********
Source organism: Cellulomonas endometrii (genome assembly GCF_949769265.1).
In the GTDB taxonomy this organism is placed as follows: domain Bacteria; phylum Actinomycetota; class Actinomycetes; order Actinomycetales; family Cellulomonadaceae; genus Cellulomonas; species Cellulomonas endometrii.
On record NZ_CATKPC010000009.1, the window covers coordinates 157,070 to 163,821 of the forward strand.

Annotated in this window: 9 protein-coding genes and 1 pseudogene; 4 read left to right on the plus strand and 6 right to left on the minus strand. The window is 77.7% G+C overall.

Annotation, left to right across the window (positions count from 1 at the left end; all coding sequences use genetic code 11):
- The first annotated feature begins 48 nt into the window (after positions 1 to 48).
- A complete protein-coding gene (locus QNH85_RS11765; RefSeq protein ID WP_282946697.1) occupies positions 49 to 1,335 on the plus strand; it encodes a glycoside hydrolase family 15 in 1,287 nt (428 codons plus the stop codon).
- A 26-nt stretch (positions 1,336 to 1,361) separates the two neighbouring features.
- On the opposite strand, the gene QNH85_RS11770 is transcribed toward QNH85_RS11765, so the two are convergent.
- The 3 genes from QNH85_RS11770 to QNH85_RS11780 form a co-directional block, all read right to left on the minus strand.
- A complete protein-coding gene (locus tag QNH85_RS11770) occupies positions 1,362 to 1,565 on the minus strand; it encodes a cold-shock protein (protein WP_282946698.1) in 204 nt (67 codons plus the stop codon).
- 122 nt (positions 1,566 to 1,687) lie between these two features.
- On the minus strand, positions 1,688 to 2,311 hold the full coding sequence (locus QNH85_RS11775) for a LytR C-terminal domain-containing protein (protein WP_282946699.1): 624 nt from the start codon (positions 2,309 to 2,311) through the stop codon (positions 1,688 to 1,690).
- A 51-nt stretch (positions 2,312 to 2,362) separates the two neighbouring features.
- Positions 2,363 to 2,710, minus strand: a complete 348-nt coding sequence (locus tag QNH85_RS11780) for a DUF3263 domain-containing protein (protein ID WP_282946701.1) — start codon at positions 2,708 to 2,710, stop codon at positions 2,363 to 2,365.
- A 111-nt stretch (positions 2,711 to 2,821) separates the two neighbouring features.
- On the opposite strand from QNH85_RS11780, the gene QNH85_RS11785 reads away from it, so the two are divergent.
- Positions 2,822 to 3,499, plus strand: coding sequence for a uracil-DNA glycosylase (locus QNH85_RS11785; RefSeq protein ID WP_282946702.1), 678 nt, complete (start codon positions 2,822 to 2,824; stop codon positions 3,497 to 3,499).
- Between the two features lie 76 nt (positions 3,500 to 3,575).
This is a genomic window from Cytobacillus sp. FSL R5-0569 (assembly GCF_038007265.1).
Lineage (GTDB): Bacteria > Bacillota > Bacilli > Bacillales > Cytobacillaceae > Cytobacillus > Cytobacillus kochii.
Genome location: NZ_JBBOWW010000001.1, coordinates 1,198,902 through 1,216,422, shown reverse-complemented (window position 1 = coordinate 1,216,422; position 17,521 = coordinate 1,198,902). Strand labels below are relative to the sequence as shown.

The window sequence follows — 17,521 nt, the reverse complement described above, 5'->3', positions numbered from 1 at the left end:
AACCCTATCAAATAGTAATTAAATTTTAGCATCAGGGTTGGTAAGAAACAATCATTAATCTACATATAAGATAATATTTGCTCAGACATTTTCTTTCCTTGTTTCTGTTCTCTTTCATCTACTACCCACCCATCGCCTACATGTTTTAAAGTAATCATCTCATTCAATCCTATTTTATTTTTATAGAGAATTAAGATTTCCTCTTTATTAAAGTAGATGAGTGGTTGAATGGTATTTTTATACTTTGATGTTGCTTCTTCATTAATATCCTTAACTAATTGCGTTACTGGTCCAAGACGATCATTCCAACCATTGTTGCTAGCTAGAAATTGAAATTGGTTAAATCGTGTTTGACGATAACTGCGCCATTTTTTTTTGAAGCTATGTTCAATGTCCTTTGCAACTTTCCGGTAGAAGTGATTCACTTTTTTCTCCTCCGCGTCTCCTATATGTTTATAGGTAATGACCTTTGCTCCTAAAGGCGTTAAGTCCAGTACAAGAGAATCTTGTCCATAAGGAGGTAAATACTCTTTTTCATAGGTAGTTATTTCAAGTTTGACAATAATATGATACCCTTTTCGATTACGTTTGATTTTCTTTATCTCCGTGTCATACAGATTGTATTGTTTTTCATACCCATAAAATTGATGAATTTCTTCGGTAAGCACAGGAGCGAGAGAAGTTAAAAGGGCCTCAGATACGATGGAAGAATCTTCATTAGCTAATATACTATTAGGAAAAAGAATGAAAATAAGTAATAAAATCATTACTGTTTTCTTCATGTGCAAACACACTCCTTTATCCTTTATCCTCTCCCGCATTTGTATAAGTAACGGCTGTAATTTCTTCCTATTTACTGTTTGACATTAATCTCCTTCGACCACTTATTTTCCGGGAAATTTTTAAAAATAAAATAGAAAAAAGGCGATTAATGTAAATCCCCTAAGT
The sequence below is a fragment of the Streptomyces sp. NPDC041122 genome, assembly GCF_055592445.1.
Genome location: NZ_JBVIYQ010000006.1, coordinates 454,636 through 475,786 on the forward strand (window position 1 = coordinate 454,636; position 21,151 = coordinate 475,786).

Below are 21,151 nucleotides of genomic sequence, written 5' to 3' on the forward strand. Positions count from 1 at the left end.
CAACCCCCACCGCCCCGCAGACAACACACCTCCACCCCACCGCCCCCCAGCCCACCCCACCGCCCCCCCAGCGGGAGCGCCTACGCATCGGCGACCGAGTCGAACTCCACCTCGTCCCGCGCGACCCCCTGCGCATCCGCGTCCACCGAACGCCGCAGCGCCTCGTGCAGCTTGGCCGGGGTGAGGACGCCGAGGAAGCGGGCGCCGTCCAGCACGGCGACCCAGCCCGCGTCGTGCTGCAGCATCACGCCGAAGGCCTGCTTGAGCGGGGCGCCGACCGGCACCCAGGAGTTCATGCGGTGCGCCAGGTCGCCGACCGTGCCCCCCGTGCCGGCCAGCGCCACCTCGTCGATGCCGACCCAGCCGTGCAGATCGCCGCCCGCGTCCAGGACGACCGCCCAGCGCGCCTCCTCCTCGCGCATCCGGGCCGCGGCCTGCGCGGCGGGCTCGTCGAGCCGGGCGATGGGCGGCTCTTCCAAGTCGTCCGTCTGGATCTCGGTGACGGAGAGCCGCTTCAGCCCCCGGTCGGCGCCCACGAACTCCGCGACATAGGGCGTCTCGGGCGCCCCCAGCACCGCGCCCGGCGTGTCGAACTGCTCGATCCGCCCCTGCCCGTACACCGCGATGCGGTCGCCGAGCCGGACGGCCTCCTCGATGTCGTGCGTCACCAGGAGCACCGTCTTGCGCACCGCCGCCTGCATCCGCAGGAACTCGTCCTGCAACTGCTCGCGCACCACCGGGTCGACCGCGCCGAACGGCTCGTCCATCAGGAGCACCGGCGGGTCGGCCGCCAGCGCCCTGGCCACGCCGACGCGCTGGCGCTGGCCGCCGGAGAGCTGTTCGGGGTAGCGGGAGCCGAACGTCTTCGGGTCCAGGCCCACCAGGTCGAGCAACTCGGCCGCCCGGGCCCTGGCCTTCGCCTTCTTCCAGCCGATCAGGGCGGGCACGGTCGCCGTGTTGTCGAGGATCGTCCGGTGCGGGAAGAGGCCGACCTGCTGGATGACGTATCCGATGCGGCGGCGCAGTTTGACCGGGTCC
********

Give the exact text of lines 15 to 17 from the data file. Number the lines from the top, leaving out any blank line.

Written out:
- Positions 2,363 to 2,710, minus strand: a complete 348-nt coding sequence (locus tag QNH85_RS11780) for a DUF3263 domain-containing protein (protein ID WP_282946701.1) — start codon at positions 2,708 to 2,710, stop codon at positions 2,363 to 2,365.
- A 111-nt stretch (positions 2,711 to 2,821) separates the two neighbouring features.
- On the opposite strand from QNH85_RS11780, the gene QNH85_RS11785 reads away from it, so the two are divergent.